Ireland's front row holds the key to victory Posted about 12 years ago

I believe that Ireland can win in Paris, but the question is: Do they? France have won eleven of the previous twelve games against Ireland in Paris and they average 34 points at home in the Six Nations against Ireland. It is normally a home banker. But Ireland has to win to stay in Six Nations contention and that may just give them an edge.

Captain Paul O’Connell said in the week: “Against France away from home you need to start well. It’s frustrating that I haven’t beaten France in Paris, but we have a team that can do it.” Stay with that last thought.

Crucially Ireland now has a scrummage that can do it. Time and again in living memory they have gone to the French capital and had their front row beaten like steak tartare. The French have puffed out their chests, thrived on the macho superiority and started playing for fun. When that happens, it is mighty hard to survive, as we found out in the World Cup final.

But this Ireland side can win, they are a good side, with a good balance and an experienced forward pack. The front row of Cian Healy, Rory Best and Mike Ross seems to improve with every game and I don’t expect them to get minced up like the last Ireland scrum to arrive in Paris. This is Ireland’s best front row for a long time.

Two years ago Ireland’s front row consisted of a much rawer Healy (who was yellow carded), Jerry Flannery (lucky not to be sent off) and John Hayes (past his best). France had Nicolas Mas, William Servat and Thomas Domingo. Formidable.

Going into this match the new French coach has made four changes to his pack. It is an unexpected move because scrummaging combinations take time to get right. Dimitri Szarzewski is also not as good a scrummaging hooker as Servat. Ireland has a real opportunity to attack France’s point of traditional strength and if they can get some sort of foothold in the scrum, then anything is possible.

France are also missing Dimitri Yachvili, their petit general, for this game. The combination of all the changes and France’s opening victory might just take some edge off their game. Ireland’s provinces have learned to win in France. It is time the national team learned to do the same. But whatever the outcome, it will be worth watching.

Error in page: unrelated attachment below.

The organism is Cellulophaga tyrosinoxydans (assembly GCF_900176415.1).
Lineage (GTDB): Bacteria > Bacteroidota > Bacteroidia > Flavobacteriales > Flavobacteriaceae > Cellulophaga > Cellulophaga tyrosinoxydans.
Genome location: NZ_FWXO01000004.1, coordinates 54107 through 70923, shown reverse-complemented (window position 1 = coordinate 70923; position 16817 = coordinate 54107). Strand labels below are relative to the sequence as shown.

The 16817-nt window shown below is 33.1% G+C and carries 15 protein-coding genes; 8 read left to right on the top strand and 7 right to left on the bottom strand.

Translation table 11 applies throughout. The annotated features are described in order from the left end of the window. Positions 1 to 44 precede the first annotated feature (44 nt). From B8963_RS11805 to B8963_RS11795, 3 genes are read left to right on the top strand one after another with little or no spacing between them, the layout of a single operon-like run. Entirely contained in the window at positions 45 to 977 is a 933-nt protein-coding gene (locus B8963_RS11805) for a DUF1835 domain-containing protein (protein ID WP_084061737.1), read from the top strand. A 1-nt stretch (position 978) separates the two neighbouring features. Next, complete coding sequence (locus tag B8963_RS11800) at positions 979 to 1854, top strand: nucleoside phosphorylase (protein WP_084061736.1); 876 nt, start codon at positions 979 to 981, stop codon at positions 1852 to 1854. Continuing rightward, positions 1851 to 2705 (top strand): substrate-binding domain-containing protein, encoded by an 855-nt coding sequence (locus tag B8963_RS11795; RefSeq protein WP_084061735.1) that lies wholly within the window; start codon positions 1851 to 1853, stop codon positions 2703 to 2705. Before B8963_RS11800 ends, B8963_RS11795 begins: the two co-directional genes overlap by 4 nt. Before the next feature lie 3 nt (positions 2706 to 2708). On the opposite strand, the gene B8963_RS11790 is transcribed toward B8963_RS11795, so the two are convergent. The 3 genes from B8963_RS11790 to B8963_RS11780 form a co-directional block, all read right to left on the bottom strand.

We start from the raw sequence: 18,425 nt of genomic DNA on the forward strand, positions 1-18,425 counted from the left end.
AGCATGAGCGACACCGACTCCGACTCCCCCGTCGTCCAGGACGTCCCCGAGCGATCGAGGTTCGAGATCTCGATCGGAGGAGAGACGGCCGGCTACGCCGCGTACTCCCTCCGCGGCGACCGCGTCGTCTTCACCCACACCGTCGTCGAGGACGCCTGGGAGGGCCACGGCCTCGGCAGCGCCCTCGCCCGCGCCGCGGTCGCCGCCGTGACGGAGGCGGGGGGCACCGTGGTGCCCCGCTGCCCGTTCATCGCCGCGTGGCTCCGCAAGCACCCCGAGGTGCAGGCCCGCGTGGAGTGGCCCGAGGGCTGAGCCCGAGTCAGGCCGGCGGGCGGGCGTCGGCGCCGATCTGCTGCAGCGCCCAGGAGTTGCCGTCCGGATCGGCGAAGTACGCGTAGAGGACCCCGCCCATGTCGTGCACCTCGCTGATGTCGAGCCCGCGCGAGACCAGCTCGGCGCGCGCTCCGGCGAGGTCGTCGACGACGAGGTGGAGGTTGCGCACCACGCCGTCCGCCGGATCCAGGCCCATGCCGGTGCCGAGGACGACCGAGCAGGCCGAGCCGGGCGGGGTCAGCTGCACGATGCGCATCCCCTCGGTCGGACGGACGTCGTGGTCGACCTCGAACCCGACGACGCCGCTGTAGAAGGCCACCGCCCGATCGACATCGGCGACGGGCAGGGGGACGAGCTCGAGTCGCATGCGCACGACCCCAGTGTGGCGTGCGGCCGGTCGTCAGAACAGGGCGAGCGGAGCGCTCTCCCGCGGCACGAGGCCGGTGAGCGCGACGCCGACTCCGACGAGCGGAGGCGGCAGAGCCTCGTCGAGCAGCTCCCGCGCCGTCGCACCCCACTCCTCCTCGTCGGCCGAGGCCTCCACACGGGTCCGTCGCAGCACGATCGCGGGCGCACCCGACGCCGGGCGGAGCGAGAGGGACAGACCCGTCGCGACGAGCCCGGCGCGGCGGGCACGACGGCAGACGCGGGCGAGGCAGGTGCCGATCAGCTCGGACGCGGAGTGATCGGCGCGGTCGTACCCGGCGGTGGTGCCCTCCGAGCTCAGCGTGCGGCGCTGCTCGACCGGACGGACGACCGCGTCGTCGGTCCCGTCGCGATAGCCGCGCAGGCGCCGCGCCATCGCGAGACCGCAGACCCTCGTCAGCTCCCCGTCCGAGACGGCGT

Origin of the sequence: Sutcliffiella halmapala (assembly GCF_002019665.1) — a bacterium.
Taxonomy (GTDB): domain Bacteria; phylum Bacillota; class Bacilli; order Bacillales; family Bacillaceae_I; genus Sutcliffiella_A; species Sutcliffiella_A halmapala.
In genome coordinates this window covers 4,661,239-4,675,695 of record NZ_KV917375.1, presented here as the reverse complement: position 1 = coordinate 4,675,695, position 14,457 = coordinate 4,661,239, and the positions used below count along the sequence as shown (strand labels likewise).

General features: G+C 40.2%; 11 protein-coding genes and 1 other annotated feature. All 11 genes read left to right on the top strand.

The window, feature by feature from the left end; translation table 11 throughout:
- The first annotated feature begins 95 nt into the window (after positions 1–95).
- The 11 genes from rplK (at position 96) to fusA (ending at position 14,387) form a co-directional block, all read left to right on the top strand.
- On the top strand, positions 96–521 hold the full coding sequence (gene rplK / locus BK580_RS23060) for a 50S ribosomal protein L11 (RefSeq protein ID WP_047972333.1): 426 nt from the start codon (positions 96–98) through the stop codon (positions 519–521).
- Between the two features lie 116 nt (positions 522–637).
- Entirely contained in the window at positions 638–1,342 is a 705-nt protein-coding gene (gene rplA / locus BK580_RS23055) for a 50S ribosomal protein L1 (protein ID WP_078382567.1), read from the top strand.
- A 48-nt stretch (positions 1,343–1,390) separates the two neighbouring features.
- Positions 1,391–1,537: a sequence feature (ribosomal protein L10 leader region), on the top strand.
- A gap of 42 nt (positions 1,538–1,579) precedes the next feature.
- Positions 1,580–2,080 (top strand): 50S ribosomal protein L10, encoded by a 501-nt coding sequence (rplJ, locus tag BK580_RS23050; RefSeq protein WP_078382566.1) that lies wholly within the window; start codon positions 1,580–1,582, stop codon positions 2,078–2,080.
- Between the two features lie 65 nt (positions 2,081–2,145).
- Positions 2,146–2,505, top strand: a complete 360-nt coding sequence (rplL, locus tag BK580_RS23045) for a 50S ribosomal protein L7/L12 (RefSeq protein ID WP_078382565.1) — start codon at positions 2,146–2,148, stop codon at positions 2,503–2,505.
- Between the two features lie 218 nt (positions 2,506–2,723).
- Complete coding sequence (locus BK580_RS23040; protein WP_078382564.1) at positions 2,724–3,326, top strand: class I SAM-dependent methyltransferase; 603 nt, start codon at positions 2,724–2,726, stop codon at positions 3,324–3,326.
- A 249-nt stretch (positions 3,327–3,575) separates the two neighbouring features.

I expect the other two games to go more to form. I was very impressed with Wales in their opening match. They are now my favourites to win the Six Nations. George North and Jonathan Davies had big games and Wales deserved their win against Ireland.

I am glad Stephen Ferris was exonerated by the disciplinary panel this week because if that was a spear tackle we wouldn’t have many players left on the pitch. It was a harsh way for Ireland to lose, but the better team won. Wales’s back play was exceptional.

England should win in Rome despite the move to the new venue and the near 75,000 capacity crowd. We played Italy at the San Siro before a crowd of 80,000 a few years ago. It was an inexperienced All Blacks side and Italy put a lot of pressure on our set piece. But a crowd that size can be motivational both ways. I expect England’s big players to relish the occasion and come up with a couple of winning moments.

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<b>Sir Graham Henry</b> (Ted) is a New Zealand rugby union coach, and former head coach of the country's national team, the All Blacks. Ted is one of the most successful coaches to have ever coached the All Blacks.

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